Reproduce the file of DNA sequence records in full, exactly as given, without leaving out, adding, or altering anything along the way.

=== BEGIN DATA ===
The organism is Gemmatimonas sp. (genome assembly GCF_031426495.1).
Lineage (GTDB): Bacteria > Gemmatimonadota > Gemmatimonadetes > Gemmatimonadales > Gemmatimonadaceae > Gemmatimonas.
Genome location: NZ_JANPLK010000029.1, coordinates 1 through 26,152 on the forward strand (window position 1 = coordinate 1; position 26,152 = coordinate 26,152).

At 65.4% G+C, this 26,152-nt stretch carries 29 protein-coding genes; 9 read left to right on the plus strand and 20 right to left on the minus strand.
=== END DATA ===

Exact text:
The organism is Gemmatimonas sp. (genome assembly GCF_031426495.1).
Lineage (GTDB): Bacteria > Gemmatimonadota > Gemmatimonadetes > Gemmatimonadales > Gemmatimonadaceae > Gemmatimonas.
Genome location: NZ_JANPLK010000029.1, coordinates 1 through 26,152 on the forward strand (window position 1 = coordinate 1; position 26,152 = coordinate 26,152).

At 65.4% G+C, this 26,152-nt stretch carries 29 protein-coding genes; 9 read left to right on the plus strand and 20 right to left on the minus strand.